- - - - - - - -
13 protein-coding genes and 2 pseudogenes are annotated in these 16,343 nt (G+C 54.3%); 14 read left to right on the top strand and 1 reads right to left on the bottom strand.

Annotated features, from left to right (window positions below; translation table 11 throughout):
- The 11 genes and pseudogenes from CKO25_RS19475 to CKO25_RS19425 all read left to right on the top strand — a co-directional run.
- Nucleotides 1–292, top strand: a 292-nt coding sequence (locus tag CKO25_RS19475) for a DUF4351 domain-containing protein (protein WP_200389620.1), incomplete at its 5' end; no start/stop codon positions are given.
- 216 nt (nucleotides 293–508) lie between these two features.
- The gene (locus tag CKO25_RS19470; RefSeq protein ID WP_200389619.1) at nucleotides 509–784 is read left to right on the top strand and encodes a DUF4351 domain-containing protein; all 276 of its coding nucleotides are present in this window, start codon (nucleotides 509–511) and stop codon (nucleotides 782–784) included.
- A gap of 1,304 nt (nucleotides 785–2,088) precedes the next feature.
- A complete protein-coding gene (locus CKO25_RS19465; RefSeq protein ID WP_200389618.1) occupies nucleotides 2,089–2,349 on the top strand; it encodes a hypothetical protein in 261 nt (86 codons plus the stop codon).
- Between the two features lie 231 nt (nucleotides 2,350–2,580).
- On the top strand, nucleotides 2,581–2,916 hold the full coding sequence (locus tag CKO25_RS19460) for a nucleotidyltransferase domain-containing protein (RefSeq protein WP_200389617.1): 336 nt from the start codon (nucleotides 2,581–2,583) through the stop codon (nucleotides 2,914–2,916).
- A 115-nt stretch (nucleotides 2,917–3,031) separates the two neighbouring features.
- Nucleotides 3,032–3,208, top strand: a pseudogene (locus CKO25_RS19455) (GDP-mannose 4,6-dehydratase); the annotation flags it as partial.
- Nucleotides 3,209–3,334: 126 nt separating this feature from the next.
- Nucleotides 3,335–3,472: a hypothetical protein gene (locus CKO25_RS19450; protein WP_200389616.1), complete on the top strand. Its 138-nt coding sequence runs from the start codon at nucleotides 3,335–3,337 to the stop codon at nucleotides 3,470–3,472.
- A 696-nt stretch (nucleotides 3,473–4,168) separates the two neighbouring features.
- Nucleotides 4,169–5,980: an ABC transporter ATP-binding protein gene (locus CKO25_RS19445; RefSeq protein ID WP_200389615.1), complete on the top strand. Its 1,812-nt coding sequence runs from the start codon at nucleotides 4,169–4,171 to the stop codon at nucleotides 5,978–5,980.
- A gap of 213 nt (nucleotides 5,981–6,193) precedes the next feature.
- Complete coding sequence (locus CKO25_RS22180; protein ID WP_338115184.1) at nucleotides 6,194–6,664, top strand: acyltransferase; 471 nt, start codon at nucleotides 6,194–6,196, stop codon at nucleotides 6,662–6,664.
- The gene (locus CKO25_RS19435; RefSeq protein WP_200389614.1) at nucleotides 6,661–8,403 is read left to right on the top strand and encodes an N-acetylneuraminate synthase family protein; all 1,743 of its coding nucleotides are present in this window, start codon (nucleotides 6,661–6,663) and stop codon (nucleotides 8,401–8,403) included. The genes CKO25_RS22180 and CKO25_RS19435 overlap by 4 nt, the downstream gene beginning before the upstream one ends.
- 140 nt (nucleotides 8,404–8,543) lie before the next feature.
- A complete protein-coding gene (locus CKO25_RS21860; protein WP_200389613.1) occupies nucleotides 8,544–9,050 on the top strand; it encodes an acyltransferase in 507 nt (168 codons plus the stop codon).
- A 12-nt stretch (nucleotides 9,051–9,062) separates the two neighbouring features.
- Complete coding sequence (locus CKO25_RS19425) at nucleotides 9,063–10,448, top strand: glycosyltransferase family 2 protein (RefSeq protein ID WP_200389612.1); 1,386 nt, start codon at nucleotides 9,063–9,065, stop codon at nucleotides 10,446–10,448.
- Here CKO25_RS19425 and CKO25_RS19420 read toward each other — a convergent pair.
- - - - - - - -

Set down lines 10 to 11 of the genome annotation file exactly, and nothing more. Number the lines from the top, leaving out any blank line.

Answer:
- On the top strand, nucleotides 2,581–2,916 hold the full coding sequence (locus tag CKO25_RS19460) for a nucleotidyltransferase domain-containing protein (RefSeq protein WP_200389617.1): 336 nt from the start codon (nucleotides 2,581–2,583) through the stop codon (nucleotides 2,914–2,916).
- A 115-nt stretch (nucleotides 2,917–3,031) separates the two neighbouring features.